Despite nonstop work schedules, the two take time every morning to sit together in a period of spiritual devotion. “In town or not, together or not, we share a devotional time,” Buck explains. The rest of their time together is taken when they can find it. A favorite place to relax together is on their back deck with a sweeping view on Missionary Ridge.
Darlene’s 24/7 availability is what makes her a successful real estate agent, and Buck supports and encourages her career. Darlene shares, “I couldn’t do half of what I do at work without Buck doing what he does for the everyday life part of our balance.”
Somehow, the pair finds time to volunteer and give back to their community. Darlene has spearheaded an effort for her company to “adopt” Clifton Hills Elementary School. Buck and Darlene have personally painted, cleaned, landscaped, and prepared Christmas presents for more than 600 students and staff, “and even provided Santa Claus to deliver gifts to students,” Buck winks. Darlene commends Buck’s willingness to jump in on some of her causes, like picking up trash on Main Street and helping with Clifton Hills. “There may be a lot of eye rolling, but he is usually game for most anything,” she laughs.
The two agree a key component of their marital success is nurturing a sense of humor and laughing together. “I don’t believe I have ever met anyone who loves the Tennessee Vols more than Buck. Every June he says, ‘This is our year for the national championship.’ With optimism like that, it makes it easier to get through the occasional tough issues in a marriage,” Darlene smiles.
Dealer Principal, Kelly Subaru & Southern Honda Powersports | Chairman, Chattanooga FC | Chairman, SocialBot | Managing Partner, Chattanooga Brewing Co.
Community Marketing, Salomon | Race Director, Rock/Creek Outfitters
Honestly, we both agree it might have been our hair!” jokes Ginny Kelly when asked what drew her and her husband, Tim, to each other at first. And who could blame them? But once they saw through the hair, the Kellys were mutually drawn to each other’s playful, adventurous spirit and “up-for-anything” attitude.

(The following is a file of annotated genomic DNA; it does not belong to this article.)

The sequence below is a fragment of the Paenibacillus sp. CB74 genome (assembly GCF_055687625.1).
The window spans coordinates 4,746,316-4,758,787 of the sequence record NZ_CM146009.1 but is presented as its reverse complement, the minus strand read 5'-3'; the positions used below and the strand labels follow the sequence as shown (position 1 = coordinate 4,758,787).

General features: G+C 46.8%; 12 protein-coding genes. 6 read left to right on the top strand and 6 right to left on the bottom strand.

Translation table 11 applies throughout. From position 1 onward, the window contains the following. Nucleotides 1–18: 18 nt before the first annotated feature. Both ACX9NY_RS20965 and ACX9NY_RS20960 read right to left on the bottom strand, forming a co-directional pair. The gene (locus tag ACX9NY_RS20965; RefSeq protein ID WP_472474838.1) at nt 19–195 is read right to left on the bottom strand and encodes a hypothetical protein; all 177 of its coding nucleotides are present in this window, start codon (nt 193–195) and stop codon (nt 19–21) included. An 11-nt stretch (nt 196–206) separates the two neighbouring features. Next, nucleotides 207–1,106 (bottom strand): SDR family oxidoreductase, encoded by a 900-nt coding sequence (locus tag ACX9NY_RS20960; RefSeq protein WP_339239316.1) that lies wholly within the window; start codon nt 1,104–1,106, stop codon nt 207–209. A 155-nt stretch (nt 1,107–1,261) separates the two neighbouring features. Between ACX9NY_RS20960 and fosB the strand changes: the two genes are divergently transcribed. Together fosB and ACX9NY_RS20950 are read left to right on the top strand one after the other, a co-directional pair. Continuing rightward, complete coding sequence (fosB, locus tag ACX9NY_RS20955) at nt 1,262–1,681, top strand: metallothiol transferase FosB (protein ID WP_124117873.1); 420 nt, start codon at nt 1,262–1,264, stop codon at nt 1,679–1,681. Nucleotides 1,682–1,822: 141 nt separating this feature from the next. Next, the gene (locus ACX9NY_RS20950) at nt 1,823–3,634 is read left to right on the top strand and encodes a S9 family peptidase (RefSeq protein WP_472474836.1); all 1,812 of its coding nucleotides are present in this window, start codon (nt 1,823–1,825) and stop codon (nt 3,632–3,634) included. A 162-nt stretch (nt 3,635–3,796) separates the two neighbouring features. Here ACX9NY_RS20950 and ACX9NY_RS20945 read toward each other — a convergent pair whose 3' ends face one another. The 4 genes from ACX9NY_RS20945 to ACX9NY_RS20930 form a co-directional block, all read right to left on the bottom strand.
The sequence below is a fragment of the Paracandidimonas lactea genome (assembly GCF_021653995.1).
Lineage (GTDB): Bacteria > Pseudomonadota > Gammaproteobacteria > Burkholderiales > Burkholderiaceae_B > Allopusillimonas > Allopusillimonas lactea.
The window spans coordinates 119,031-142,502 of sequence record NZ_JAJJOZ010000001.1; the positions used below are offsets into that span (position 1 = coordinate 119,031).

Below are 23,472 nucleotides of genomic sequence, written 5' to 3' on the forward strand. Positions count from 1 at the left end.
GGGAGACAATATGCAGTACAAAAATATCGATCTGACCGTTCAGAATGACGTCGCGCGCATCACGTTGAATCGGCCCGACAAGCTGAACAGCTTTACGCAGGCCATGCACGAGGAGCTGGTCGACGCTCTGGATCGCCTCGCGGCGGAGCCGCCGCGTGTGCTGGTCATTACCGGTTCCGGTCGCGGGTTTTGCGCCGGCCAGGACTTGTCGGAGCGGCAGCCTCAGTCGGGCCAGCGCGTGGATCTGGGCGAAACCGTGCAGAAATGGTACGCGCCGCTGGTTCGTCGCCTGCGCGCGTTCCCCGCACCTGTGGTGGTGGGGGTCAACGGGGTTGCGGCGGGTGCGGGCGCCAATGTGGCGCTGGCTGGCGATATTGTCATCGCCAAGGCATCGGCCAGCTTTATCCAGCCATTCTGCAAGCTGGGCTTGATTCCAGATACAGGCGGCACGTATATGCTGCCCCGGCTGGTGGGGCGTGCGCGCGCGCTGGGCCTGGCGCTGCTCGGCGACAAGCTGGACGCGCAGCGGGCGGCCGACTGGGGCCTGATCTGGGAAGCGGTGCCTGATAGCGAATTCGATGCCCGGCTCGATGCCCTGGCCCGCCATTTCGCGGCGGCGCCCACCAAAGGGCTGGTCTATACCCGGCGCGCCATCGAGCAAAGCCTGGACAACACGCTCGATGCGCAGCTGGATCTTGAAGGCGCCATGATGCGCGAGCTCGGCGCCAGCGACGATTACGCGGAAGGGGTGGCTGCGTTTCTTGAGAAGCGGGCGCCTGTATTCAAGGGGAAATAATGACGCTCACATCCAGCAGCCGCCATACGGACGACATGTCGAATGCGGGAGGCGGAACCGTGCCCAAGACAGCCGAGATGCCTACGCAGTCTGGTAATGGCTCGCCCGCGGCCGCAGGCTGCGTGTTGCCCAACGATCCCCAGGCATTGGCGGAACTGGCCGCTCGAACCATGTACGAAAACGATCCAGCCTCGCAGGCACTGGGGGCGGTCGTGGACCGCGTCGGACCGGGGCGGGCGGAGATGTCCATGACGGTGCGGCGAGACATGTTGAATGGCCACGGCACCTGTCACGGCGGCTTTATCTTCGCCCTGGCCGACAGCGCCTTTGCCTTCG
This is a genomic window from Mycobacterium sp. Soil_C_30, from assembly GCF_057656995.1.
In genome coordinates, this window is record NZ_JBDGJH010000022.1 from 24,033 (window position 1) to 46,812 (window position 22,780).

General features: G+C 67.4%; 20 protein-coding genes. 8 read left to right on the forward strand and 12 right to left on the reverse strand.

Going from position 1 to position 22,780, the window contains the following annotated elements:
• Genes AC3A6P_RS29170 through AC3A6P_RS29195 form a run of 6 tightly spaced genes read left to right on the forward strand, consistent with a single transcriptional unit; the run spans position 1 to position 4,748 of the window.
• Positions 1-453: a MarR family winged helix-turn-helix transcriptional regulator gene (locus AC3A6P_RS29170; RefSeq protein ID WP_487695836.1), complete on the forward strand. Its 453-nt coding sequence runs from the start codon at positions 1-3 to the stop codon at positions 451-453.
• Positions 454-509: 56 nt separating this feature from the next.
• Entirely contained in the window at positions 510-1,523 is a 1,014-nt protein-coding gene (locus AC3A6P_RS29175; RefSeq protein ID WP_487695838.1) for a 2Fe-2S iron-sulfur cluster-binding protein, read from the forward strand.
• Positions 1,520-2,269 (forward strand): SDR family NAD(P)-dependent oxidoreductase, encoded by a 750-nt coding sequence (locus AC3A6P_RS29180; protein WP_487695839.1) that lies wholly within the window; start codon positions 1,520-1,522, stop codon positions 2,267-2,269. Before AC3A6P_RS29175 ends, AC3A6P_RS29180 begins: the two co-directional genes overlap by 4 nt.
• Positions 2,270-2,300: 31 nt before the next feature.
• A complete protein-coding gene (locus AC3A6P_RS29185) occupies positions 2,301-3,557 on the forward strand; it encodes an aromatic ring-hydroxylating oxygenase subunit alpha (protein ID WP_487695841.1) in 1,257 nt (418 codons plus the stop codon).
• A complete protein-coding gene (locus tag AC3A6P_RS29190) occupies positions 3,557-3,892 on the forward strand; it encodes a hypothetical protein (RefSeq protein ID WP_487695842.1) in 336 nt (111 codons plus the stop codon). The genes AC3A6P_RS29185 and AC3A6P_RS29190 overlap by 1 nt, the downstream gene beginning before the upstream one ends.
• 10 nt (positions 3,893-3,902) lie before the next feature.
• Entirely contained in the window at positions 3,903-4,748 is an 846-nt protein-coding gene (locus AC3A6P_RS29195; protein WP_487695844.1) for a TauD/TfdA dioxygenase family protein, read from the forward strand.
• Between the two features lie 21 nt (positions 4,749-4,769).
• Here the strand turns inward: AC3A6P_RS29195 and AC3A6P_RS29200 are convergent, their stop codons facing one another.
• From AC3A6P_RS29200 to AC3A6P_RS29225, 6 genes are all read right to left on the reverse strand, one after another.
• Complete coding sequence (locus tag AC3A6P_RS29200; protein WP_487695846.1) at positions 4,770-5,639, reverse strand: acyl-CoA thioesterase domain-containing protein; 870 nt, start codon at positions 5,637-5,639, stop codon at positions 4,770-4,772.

A shared love for athletics and the outdoors makes it easy for the couple to find activities to do together. It’s finding free time that becomes the real challenge. “We go 100 miles per hour during the week,” Tim says. “I live by Google Calendar, and I joke that it looks like a game of Tetris most weeks.” But building in downtime when needed is crucial. Ginny explains, “Scheduling free time for reading or napping or nothing at all is a big deal to me. If I don’t take care of myself, I can’t take care of anyone else.”
The pair agrees they’ve learned some vital relationship lessons along the way. Most important? Always put the other first and make designated time for each other a priority. “No matter how busy you are or how tired you are, always make time for each other,” Ginny explains.
They also admit that it’s inevitable that work talk comes up at home, but they don’t mind. They’re both passionate about their individual work. “We really value feedback and the alternate perspective the other person offers,” Tim says.
When not running around outside, traveling (another of their shared passions), or working, each Kelly serves on several local nonprofit boards. They enjoy finding ways to cross-pollinate those organizations whenever possible. “We’ve always shared a dedication to volunteering in the community,” Tim says. “Kelly Subaru will often sponsor Lookout Mountain Conservancy, Lula Lake, or Rock/Creek events, and we’re working on some stuff for the Kidney Foundation’s Dare to Dance event now.”
He summarizes, “We really love this city and all the opportunities it affords us. Most of what we do, in one way or another, is about making it a better place.” CS